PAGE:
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Former President’s Future Leader and Site Engineer with Taylor Woodrow, Hayley Jackson, discusses the future of civil engineering in relation to Professor Richard Susskind’s 2015 book, The Future of Professions, ahead of their ICE Strategy Session appearances.
Part of Susskind's argument is that digital technologies will enable many tasks to be broken up into smaller parts, with some parts done by technology and the remaining pieces outsourced to cheaper technicians, whether within the UK and other post-industrialised economies, or outsourced to emerging economies. However, the question is whether this will be enough to fulfil customer and client requirements long-term.
Digital systems will no doubt have the capacity to run programmes, collect data and complete repeatable tasks much more quickly than the human mind can process, however I wonder whether a machine or robot will have ever have the creativity, innovations and problem-solving skills of the human mind. For example, looking at a challenging geotechnical problem on a construction site; will a machine really have the skills to be able to analyse and develop the best solution without any input from engineers?
I think machines will have the capability to collect data, site evidence and samples much more quickly, which will reduce the time it takes to be able to have all the information to analyse. However, in my opinion, the creativity and innovations generated by groups of engineers and designers will struggle to be recreated in the database of a machine.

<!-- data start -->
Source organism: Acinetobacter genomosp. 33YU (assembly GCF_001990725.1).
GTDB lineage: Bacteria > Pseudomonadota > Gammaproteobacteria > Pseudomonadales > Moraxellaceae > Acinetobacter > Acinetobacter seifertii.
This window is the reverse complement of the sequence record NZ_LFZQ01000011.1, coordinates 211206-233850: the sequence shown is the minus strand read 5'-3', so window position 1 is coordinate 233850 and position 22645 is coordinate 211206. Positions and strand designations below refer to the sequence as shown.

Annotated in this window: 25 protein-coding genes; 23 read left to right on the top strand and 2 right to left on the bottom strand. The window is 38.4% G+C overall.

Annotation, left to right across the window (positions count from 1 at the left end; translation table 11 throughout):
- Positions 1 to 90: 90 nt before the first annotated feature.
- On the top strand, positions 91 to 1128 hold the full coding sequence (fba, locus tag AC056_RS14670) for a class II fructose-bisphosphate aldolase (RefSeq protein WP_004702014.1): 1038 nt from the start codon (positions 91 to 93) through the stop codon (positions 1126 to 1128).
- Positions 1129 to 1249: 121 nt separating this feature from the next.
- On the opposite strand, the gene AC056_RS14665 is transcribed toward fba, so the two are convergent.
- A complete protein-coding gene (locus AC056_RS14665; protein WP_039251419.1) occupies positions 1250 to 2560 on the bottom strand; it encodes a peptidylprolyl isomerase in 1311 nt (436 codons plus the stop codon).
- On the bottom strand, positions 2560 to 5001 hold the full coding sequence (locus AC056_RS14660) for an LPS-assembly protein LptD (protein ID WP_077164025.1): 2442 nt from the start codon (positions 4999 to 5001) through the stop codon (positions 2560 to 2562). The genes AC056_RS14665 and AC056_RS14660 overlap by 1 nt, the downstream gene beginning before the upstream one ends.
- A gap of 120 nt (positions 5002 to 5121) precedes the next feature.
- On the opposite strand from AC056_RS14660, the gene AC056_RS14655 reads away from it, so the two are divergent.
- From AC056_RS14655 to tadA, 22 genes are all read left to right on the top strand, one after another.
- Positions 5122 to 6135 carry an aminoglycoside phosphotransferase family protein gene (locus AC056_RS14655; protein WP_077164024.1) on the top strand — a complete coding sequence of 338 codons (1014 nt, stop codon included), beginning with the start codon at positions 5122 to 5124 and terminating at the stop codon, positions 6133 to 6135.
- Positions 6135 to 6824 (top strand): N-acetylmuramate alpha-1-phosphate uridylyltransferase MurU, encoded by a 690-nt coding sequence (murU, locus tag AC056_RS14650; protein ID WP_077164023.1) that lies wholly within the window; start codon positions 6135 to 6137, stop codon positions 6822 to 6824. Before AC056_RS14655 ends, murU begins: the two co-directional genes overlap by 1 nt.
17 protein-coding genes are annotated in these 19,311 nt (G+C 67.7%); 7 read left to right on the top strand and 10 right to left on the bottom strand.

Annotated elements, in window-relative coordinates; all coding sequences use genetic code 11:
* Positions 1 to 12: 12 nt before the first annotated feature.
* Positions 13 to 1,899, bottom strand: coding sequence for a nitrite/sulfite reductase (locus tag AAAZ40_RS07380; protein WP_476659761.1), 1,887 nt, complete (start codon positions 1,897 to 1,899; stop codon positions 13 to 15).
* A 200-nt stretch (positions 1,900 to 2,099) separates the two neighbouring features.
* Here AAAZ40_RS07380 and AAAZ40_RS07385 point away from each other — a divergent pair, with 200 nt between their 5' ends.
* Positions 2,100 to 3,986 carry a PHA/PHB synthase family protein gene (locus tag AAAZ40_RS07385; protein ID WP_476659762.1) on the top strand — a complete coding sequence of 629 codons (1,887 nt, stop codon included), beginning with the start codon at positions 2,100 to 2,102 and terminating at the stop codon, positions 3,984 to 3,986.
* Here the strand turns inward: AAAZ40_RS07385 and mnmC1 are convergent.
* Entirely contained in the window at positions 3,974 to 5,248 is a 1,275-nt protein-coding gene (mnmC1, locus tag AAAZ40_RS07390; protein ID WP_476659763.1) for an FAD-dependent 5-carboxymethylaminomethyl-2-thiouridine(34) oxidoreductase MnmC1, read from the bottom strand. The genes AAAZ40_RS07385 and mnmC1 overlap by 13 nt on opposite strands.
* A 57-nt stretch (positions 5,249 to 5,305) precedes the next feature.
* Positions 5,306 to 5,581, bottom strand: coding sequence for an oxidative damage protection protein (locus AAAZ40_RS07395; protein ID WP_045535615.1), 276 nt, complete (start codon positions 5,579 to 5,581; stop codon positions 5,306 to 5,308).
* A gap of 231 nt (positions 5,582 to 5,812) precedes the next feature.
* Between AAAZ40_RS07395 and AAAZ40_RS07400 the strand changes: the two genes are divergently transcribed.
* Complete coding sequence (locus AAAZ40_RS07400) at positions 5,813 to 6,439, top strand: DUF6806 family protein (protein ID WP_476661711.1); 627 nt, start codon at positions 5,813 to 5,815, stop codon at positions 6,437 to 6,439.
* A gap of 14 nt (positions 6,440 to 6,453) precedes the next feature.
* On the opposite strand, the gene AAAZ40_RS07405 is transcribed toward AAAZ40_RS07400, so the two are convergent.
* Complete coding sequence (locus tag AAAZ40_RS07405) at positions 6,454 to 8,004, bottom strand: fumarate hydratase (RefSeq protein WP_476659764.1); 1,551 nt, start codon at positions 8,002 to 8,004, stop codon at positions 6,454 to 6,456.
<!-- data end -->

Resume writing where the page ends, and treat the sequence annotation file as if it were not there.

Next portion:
Changes in digital technology will undoubtably modify the way of working for civil engineers. Improvements in the capability of digital technology have the potential to provide benefits to the construction industry including automated plant and equipment, reducing the people-plant interface which ultimately will improve health and safety on a construction site, drones for site surveys, and precast manufacturing.
In response to these technologies, the skills and requirements of civil engineering professions will change. For example, early career professionals may need to adapt to working alongside machines that complete what would have been a ‘traditional’ graduate engineering role and be prepared to manage new technologies in construction. Mid-career and late career professionals will also need to be adaptable and upskill as necessary to work with the changes in the use of technology.
Covid-19 has made digital transformation even more important. Travel times for face-to-face meetings and the need for large office spaces have been reduced by meetings on digital platforms. With sustainability at the heart of many of our discussions, using technology to reduce our carbon footprint can only be a positive.
Technology has many positive impacts for the construction industry and will continue to transform our ways of working over the coming years, however I think we’re decades away from being in a position close to having a machine that can complete even half the work that an engineer can. Embracing technology in our ways of working will be key, whilst still recognising that human interaction will remain a critical part of our industry.
Hayley is hosting a Q&A as part of the ICE Strategy Session: Covid-19, Artificial Intelligence, and the future of the Civil Engineer. Sign up here.
Read more on how digital transformation is changing the civil engineering industry in our Community blog here.
What skills will civil engineers need in the future? Read more on our Community blog here.
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